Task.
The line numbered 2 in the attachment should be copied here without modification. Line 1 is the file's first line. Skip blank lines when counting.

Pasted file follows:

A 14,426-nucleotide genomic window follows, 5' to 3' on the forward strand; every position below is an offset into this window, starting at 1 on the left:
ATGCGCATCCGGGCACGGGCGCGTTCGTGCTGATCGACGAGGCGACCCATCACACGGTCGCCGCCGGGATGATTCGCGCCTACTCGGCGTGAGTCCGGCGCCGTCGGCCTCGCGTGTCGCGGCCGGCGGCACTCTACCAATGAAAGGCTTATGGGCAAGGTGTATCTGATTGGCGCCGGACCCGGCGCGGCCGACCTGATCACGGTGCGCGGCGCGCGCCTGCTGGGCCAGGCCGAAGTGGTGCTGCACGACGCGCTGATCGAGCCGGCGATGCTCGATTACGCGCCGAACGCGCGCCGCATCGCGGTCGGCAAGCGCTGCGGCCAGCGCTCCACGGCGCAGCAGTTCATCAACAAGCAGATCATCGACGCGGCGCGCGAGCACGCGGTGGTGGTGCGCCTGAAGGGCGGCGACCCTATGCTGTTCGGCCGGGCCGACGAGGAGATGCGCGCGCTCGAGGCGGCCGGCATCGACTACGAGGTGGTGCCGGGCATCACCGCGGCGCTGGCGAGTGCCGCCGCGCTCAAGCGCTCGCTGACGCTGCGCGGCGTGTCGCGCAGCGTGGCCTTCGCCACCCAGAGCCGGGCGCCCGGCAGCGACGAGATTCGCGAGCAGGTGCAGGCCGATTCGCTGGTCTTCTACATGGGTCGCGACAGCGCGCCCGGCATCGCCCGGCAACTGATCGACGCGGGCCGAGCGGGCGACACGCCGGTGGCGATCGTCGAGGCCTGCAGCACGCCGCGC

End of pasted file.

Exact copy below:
ATGCGCATCCGGGCACGGGCGCGTTCGTGCTGATCGACGAGGCGACCCATCACACGGTCGCCGCCGGGATGATTCGCGCCTACTCGGCGTGAGTCCGGCGCCGTCGGCCTCGCGTGTCGCGGCCGGCGGCACTCTACCAATGAAAGGCTTATGGGCAAGGTGTATCTGATTGGCGCCGGACCCGGCGCGGCCGACCTGATCACGGTGCGCGGCGCGCGCCTGCTGGGCCAGGCCGAAGTGGTGCTGCACGACGCGCTGATCGAGCCGGCGATGCTCGATTACGCGCCGAACGCGCGCCGCATCGCGGTCGGCAAGCGCTGCGGCCAGCGCTCCACGGCGCAGCAGTTCATCAACAAGCAGATCATCGACGCGGCGCGCGAGCACGCGGTGGTGGTGCGCCTGAAGGGCGGCGACCCTATGCTGTTCGGCCGGGCCGACGAGGAGATGCGCGCGCTCGAGGCGGCCGGCATCGACTACGAGGTGGTGCCGGGCATCACCGCGGCGCTGGCGAGTGCCGCCGCGCTCAAGCGCTCGCTGACGCTGCGCGGCGTGTCGCGCAGCGTGGCCTTCGCCACCCAGAGCCGGGCGCCCGGCAGCGACGAGATTCGCGAGCAGGTGCAGGCCGATTCGCTGGTCTTCTACATGGGTCGCGACAGCGCGCCCGGCATCGCCCGGCAACTGATCGACGCGGGCCGAGCGGGCGACACGCCGGTGGCGATCGTCGAGGCCTGCAGCACGCCGCGC